Thermal management of CamPerform-Cyclone cameras
High-speed cameras are primarily designed to deliver the highest possible frame rates. Control and processing electronics of the image sensor are optimized to read out and transmit a maximum number of images per second from the sensor. High frame rates with massively parallel processing of image data contribute strongly and unavoidably to power consumption and thus to heating of sensor and electronics. This power must be dissipated to the environment via the camera housing.
– The design of the camera has to cope with conflicting requirements. –
On the one hand, the heating of the electronics must be limited to avoid thermal shutdown, image quality degradation and rapid aging. On the other hand, the camera housing should be small to allow flexibility for different applications, especially for machine vision. Forced air cooling would be very effective in solving these requirements, but is not compatible with vibration-sensitive applications or operation in dusty environments.
The CamPerform-Cyclone series of high-speed cameras are designed to solve these conflicting requirements by separating the electronics and camera cooling. Hot spots inside the camera are avoided by thermally connecting heat sources to the housing. This prevents critical components from heating up far beyond case temperature. Consequently, continuous operation of the camera at normal ambient temperatures is guaranteed without additional cooling. Nevertheless, the camera housing would become too hot at particularly high ambient temperatures.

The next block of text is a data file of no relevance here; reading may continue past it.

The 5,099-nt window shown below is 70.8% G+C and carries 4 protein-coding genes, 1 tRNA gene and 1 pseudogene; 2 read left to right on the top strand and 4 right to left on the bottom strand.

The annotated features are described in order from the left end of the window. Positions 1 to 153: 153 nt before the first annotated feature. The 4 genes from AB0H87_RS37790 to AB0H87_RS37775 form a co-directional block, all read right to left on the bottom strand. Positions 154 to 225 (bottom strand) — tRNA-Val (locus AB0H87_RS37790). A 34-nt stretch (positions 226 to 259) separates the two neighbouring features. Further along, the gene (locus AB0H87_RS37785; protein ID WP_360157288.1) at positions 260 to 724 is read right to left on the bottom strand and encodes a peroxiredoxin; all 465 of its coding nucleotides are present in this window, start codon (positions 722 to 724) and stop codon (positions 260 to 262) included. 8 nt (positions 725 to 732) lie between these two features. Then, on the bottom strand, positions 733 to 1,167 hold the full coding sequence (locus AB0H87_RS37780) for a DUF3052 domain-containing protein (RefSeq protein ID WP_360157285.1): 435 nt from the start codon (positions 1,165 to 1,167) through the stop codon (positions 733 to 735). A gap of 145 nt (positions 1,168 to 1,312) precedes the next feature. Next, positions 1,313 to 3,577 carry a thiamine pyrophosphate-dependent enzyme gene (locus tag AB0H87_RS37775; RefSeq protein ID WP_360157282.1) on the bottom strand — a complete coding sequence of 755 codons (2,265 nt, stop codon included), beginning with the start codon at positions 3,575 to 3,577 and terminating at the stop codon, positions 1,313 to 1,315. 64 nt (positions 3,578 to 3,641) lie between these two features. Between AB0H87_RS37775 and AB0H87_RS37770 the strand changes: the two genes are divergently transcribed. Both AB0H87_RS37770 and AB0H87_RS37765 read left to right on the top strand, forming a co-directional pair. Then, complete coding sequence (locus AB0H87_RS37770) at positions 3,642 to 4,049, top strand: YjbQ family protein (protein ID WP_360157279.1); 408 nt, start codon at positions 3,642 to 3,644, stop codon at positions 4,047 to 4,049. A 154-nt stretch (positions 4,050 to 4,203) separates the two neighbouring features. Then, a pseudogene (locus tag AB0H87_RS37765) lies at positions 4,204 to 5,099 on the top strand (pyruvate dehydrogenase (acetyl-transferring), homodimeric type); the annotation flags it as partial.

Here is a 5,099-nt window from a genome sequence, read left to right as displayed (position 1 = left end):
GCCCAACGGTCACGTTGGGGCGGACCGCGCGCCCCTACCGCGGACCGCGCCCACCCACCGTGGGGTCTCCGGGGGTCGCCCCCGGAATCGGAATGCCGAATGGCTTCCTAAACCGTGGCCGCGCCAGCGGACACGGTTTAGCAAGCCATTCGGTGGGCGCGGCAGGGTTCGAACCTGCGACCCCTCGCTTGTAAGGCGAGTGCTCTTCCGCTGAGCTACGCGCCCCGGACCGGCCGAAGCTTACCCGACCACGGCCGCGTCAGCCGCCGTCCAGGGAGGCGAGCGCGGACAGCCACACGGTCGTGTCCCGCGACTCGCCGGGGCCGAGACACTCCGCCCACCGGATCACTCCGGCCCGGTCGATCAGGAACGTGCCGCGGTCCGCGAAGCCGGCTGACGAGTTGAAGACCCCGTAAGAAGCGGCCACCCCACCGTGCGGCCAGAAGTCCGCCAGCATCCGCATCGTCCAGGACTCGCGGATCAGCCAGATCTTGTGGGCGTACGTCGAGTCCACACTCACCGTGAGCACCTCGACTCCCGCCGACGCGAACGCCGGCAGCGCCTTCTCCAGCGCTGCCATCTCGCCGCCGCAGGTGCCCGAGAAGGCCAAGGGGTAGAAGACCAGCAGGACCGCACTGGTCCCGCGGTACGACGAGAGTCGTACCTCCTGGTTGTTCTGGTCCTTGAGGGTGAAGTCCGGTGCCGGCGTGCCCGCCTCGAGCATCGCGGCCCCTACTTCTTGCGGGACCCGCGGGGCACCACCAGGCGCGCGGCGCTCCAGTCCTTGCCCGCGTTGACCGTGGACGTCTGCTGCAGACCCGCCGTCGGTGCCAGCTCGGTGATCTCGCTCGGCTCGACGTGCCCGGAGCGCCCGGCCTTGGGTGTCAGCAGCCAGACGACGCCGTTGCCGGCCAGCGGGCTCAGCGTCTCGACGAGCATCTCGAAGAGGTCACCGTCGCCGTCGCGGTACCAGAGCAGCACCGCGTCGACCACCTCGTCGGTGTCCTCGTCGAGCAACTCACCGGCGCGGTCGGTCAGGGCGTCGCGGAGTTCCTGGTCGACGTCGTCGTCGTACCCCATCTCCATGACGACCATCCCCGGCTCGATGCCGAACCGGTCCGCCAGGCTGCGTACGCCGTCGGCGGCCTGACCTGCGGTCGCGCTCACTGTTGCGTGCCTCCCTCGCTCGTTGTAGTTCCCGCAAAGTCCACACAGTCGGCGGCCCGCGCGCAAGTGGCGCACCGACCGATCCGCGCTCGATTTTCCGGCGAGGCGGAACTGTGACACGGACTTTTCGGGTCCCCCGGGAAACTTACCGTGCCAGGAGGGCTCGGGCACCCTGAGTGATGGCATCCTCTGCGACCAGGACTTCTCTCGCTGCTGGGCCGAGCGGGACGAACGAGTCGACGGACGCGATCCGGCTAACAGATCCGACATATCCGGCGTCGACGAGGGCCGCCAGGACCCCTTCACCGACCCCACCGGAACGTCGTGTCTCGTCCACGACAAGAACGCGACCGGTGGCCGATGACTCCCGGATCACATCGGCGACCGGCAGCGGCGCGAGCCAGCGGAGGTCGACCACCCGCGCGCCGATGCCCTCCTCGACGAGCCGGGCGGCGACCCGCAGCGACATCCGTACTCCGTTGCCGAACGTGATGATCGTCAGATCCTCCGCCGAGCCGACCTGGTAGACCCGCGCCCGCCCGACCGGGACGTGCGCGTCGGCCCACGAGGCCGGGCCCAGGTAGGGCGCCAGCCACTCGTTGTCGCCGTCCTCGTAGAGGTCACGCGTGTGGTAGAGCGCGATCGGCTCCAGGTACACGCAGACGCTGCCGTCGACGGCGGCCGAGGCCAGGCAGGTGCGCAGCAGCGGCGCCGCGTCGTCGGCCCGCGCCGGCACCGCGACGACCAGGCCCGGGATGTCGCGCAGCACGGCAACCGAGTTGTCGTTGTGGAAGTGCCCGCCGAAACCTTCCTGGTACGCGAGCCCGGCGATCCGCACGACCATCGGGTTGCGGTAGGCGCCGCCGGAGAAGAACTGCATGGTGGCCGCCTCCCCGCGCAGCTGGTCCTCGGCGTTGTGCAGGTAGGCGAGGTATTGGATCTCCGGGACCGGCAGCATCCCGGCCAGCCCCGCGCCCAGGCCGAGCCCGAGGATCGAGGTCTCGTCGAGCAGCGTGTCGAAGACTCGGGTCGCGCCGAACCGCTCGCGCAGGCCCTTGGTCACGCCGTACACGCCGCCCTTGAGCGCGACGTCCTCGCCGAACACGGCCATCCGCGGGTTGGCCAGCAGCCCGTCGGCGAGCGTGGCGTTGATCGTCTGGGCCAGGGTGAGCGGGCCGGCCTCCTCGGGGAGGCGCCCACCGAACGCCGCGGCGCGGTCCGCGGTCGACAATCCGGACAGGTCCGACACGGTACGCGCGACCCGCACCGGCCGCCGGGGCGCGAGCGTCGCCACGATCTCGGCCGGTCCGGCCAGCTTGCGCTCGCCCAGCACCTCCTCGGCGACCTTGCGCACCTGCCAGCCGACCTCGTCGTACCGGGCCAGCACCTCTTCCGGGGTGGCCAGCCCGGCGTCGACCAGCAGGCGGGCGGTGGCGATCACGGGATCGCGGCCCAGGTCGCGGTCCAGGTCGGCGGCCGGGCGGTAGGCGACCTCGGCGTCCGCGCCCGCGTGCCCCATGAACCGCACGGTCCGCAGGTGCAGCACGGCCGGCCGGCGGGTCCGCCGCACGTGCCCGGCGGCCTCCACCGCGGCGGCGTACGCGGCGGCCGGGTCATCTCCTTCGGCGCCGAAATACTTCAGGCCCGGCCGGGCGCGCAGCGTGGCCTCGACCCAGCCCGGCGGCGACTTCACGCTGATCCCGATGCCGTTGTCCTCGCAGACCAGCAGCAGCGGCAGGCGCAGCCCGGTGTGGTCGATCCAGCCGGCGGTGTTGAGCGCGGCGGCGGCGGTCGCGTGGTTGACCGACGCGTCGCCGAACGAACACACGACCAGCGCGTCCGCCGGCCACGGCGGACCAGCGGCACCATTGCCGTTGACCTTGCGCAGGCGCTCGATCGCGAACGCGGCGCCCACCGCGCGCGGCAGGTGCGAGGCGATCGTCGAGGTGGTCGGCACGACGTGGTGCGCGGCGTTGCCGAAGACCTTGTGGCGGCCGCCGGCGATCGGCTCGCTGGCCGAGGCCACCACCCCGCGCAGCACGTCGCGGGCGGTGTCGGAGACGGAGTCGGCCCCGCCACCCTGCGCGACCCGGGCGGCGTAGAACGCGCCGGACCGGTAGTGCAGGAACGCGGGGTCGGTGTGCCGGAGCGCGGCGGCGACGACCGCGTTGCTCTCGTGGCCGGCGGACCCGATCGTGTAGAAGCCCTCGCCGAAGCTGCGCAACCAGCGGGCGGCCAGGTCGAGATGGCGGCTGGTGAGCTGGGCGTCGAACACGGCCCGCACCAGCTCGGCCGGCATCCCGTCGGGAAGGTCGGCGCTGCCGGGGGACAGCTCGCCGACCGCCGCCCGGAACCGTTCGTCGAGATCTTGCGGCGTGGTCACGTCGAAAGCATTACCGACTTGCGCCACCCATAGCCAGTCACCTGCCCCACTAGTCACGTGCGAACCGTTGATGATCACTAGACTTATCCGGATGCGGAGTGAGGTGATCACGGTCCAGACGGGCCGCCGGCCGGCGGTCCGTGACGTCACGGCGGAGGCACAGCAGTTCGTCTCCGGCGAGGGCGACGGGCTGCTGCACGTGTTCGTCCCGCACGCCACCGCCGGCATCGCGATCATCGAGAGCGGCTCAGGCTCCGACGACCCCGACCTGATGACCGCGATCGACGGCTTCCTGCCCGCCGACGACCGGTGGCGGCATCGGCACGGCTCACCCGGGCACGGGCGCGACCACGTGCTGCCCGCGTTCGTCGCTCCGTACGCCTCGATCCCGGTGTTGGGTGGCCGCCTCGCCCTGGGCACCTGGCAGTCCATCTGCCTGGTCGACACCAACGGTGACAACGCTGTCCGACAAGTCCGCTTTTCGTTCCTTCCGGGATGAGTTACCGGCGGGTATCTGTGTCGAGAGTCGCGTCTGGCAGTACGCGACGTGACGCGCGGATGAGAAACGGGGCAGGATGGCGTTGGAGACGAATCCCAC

– Flexible camera cooling concept allows a small camera housing without compromising operation at high ambient temperatures. –
Three solutions for camera cooling are supported by the camera housing design. All of them can be attached on each side of the camera and do not affect camera fixing in a relevnat way.
First, a passive heat sink can be attached externally to the camera. This simple solution allows the camera to operate continuously at high ambient temperatures.
Second, a fan-assisted heat sink is proposed. This extends camera operation to even higher ambient temperatures.
Third, the camera mount, which is present anyway, also handles heat dissipation and allows the camera to operate at ambient temperatures close to the maximum housing temperature of typically 70°C (158°F).